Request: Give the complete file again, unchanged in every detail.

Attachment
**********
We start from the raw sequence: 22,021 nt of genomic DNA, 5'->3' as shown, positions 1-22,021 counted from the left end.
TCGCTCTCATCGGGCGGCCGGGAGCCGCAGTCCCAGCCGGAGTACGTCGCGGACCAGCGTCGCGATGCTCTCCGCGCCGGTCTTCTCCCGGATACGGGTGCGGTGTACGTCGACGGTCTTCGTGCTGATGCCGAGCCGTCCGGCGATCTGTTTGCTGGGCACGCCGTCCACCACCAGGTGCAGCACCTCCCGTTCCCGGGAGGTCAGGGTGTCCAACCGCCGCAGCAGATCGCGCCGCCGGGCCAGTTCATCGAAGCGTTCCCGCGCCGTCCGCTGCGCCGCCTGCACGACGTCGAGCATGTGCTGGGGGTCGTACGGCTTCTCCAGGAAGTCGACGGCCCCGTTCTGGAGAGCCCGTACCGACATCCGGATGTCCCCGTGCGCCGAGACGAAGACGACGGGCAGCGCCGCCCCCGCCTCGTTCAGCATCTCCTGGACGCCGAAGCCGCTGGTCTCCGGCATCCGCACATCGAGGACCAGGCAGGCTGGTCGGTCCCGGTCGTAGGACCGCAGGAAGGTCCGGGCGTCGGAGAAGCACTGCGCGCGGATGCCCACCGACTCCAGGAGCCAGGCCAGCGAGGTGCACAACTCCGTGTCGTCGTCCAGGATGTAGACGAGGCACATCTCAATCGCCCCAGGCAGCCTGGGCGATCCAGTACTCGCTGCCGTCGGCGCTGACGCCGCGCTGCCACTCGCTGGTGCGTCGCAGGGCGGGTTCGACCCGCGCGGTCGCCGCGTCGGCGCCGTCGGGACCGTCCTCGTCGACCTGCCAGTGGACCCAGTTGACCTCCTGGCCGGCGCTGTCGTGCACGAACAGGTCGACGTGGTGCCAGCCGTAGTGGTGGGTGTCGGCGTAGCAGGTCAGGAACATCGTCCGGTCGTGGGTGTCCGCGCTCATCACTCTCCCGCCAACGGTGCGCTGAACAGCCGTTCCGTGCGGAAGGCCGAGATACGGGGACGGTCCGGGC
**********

We start from the raw sequence: 22,021 nt of genomic DNA, 5'->3' as shown, positions 1-22,021 counted from the left end.
TCGCTCTCATCGGGCGGCCGGGAGCCGCAGTCCCAGCCGGAGTACGTCGCGGACCAGCGTCGCGATGCTCTCCGCGCCGGTCTTCTCCCGGATACGGGTGCGGTGTACGTCGACGGTCTTCGTGCTGATGCCGAGCCGTCCGGCGATCTGTTTGCTGGGCACGCCGTCCACCACCAGGTGCAGCACCTCCCGTTCCCGGGAGGTCAGGGTGTCCAACCGCCGCAGCAGATCGCGCCGCCGGGCCAGTTCATCGAAGCGTTCCCGCGCCGTCCGCTGCGCCGCCTGCACGACGTCGAGCATGTGCTGGGGGTCGTACGGCTTCTCCAGGAAGTCGACGGCCCCGTTCTGGAGAGCCCGTACCGACATCCGGATGTCCCCGTGCGCCGAGACGAAGACGACGGGCAGCGCCGCCCCCGCCTCGTTCAGCATCTCCTGGACGCCGAAGCCGCTGGTCTCCGGCATCCGCACATCGAGGACCAGGCAGGCTGGTCGGTCCCGGTCGTAGGACCGCAGGAAGGTCCGGGCGTCGGAGAAGCACTGCGCGCGGATGCCCACCGACTCCAGGAGCCAGGCCAGCGAGGTGCACAACTCCGTGTCGTCGTCCAGGATGTAGACGAGGCACATCTCAATCGCCCCAGGCAGCCTGGGCGATCCAGTACTCGCTGCCGTCGGCGCTGACGCCGCGCTGCCACTCGCTGGTGCGTCGCAGGGCGGGTTCGACCCGCGCGGTCGCCGCGTCGGCGCCGTCGGGACCGTCCTCGTCGACCTGCCAGTGGACCCAGTTGACCTCCTGGCCGGCGCTGTCGTGCACGAACAGGTCGACGTGGTGCCAGCCGTAGTGGTGGGTGTCGGCGTAGCAGGTCAGGAACATCGTCCGGTCGTGGGTGTCCGCGCTCATCACTCTCCCGCCAACGGTGCGCTGAACAGCCGTTCCGTGCGGAAGGCCGAGATACGGGGACGGTCCGGGC